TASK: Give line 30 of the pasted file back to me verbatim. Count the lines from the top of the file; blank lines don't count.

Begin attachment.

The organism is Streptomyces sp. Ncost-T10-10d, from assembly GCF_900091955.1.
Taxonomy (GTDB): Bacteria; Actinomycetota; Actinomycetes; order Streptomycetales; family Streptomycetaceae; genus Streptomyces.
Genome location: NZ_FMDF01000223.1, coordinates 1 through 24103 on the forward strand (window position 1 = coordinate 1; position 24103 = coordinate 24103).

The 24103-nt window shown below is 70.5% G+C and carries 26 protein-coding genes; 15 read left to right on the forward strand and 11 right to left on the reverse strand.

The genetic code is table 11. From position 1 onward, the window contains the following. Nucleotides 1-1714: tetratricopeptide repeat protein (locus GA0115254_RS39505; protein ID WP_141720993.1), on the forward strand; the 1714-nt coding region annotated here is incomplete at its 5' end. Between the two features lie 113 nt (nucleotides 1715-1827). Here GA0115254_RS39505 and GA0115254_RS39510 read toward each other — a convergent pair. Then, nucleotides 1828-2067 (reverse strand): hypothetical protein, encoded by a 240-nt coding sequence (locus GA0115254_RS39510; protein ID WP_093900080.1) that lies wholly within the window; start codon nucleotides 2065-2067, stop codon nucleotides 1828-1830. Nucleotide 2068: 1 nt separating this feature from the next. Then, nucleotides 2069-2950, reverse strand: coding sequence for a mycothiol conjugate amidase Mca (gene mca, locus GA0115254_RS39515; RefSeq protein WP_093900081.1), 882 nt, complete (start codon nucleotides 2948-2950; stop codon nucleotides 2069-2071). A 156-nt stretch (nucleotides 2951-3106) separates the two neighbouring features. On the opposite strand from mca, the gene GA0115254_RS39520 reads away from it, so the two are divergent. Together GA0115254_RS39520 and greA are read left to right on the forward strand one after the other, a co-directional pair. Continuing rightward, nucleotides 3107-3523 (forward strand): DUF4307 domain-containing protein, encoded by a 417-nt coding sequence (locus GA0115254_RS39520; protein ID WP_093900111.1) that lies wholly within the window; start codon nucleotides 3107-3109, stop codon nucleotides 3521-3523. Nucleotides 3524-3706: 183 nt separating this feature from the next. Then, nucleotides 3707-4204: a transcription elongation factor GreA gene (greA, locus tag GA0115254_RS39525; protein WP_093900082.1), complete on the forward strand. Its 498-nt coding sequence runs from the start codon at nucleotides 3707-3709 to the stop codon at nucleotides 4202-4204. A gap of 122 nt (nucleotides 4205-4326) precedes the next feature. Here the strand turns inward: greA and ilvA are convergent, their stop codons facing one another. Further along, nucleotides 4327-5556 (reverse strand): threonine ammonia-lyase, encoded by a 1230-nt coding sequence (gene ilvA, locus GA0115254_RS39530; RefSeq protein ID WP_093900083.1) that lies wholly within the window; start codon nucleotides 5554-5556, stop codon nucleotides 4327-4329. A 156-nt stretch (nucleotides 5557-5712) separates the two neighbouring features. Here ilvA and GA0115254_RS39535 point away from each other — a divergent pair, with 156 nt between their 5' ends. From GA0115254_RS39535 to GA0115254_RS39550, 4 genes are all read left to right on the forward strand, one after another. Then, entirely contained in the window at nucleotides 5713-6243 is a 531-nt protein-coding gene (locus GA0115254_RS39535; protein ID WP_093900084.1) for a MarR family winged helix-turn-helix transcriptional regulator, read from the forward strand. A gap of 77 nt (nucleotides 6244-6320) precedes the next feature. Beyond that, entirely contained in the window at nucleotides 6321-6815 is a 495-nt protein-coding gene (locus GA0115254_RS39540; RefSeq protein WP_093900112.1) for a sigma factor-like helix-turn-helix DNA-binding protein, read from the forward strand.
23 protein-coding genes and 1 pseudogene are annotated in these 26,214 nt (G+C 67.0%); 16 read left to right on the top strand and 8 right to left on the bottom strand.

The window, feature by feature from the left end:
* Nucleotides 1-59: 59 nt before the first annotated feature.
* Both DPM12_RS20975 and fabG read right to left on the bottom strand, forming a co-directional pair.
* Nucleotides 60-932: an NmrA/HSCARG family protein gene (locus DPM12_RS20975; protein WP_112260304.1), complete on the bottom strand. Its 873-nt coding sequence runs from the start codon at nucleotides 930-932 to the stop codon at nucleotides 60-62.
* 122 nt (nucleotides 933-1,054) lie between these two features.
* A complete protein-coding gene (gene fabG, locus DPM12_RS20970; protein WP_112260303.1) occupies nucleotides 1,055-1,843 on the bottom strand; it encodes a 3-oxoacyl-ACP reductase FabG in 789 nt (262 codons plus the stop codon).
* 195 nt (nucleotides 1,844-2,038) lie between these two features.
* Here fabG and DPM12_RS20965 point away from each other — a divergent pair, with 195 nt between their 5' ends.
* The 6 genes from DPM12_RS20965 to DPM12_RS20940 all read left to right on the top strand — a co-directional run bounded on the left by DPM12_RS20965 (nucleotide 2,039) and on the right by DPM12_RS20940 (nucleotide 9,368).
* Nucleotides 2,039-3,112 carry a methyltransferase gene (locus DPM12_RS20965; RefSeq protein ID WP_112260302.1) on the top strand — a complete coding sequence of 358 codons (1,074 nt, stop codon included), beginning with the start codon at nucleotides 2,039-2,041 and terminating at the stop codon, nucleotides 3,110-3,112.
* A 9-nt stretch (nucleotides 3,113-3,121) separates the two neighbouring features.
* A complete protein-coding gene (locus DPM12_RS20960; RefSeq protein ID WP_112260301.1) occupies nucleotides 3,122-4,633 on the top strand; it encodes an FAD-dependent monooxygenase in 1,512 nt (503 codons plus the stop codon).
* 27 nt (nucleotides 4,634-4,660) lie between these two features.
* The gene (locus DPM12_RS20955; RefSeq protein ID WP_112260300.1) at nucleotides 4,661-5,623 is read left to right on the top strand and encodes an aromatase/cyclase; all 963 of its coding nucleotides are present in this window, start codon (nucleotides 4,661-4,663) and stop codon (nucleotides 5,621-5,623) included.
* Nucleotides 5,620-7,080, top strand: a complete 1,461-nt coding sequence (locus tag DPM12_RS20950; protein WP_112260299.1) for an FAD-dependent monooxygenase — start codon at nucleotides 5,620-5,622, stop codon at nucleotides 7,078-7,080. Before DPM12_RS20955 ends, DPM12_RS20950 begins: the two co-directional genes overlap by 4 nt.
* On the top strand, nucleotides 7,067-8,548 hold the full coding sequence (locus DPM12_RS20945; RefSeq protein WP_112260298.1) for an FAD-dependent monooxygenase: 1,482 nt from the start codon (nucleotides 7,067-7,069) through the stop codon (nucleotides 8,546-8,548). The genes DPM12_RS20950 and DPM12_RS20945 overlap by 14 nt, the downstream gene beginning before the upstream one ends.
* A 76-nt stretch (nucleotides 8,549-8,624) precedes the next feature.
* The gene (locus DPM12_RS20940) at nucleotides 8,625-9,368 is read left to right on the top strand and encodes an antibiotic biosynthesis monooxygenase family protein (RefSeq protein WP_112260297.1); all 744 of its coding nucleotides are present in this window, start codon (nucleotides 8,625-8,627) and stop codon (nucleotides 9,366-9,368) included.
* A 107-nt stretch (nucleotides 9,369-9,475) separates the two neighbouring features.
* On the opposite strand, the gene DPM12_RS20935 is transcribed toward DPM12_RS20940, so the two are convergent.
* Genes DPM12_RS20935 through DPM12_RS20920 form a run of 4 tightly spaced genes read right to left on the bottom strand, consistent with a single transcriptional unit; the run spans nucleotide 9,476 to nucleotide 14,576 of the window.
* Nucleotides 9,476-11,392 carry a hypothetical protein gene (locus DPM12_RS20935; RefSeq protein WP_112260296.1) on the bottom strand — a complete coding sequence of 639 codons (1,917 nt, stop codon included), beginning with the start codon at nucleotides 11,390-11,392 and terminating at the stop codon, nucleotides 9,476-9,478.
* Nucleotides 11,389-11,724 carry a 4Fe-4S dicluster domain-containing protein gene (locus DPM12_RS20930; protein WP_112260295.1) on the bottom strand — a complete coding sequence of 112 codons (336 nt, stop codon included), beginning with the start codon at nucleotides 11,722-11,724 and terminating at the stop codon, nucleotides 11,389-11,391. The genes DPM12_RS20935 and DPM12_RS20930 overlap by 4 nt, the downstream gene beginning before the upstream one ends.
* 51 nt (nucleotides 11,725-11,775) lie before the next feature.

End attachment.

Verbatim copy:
* 51 nt (nucleotides 11,725-11,775) lie before the next feature.